Small Companies Need to Act on HIPAA Rules

Wednesday Feb 18th 2004 by SmallBusinessComputing.com Staff
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The ITSPA is urging small businesses to 'get hip' about HIPAA medical privacy regulations that go into effect in April. Challenges remain for small businesses seeking to comply with the new rules.

On April 14, many small businesses covered under the Health Insurance Portability and Accountability Act (HIPAA) will be required to comply with new privacy rules regarding privacy protections for their employees. The Information Technology Solution Providers Alliance (ITSPA) advises small- to medium-sized businesses that are "covered entities" to take HIPAA requirements very seriously.

HIPAA, signed into law in 1996, primarily addresses the privacy of individuals' health information by establishing a nation-wide federal standard concerning how private data can be used and disclosed. Additionally, HIPAA is designed to provide health insurance benefits such as making coverage available to SMBs, allowing employees to enroll for coverage when they lose other health insurance, prohibiting discrimination in enrollment and premiums charged to employees based on various health-status factors, and limiting exclusions for preexisting medical conditions.

The goal of the federal legislation is to attain increased efficiency in claims processing by rigidly enforcing new standards of reporting, as well as protect patient health information. Darren Spohn, president and CEO of Austin, Texas-based Spohn & Associates and ITSPA advisor, said the April 14 deadline is just one of many HIPAA requirements that must be met.

"The privacy rule requires covered businesses to implement mandated policies and procedures to maintain the confidentiality of patient health information, " Spohn said. "The challenge for SMBs is to determine whether they have to comply with HIPAA rules."

The Department of Health and Human Services (DHHS) describes the types of businesses that are covered under the new rules. For example, if a small business provides health care, health care claims processing, or is a health plan provider, it is defined as being a covered entity.

Spohn added that the DHHS also indicates that companies providing health care services or supplies related to the health of an employee during the normal course of business may be considered a covered entity.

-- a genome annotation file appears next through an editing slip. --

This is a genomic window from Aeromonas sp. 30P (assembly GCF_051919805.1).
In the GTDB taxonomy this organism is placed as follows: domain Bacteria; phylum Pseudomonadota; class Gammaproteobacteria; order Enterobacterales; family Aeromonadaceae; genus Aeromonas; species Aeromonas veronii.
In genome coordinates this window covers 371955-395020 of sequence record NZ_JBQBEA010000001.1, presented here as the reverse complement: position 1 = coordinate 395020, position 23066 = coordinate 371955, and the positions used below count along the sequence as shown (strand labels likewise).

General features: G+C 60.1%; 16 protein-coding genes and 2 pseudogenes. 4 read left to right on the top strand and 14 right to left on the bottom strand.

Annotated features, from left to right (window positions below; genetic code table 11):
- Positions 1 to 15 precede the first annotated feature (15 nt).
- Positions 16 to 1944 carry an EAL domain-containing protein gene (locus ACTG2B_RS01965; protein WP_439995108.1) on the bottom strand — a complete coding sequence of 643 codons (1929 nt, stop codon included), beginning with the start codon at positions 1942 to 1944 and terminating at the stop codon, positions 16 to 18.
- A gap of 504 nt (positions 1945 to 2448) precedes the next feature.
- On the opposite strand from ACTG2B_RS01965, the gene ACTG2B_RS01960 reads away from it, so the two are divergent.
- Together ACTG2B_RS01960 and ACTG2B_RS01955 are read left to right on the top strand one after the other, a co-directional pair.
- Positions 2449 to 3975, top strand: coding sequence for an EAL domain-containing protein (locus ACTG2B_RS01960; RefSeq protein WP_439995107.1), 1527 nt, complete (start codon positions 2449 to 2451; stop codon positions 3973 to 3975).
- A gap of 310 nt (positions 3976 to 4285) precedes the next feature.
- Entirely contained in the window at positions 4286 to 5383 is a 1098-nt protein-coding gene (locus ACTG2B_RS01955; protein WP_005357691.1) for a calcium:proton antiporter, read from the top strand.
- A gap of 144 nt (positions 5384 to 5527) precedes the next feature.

"This could include SMBs that provide home health, rehabilitation, health consulting and psychiatric services, and the sale or dispensing of a drug, device or equipment in accordance with a prescription," Spohn said.

ITSPA Chairman Andrew Levi said small businesses that are "covered entities" should take HIPAA requirements very seriously.

"Enforcement of the privacy rule includes civil penalties ranging from $100 to $25,000 per person per violation," Levi said. "And criminal penalties, especially for using health information for commercial gain, are even more severe with fines ranging from $50,000 and/or one year in prison up to $250,000 and/or ten years in prison."

With this in mind, members of ITSPA's Technology Committee, made up of IT directors from the nation's top solution providers, offer the following tips to SMBs on how to comply with HIPAA regulations.

  • Provide employee reviews: Give all employees the opportunity to review and change, if required, their protected health information.

  • Distribute a privacy notice: Prepare, post and distribute a privacy notice for all employees to see that spells out HIPAA requirements.

  • Update healthcare documents: Revise company healthcare documents to reflect current HIPAA regulations regarding permissible uses and disclosures of protected health information.

  • Put safeguards in place: Implement safeguards, such as assigning someone the responsibility of handling privacy issues and establishing methods for handling complaints.

  • Work with service providers: Establish agreements with outside companies that help administer your health plan to ensure compliance with privacy requirements.

  • Train employees in HIPAA privacy rules.

  • Lock up records and files: Keep cabinets and file cabinets locked that contain employee healthcare information, and use computer passwords and firewalls to protect online information.

  • Beef up your computer hardware security features: PCs and other access devices that haven't been secured make it easy for records privacy to be violated.

  • Ask an IT solution provider for help: SMB's who need more information about HIPAA can turn to their local IT solution providers for assistance or visit the DHHS Web site prior to the April deadline to determine whether new privacy rules apply to their businesses.

The ITSPA is a national, non-profit group established to help the nation's eight million SMBs understand how local technology providers can help them grow.

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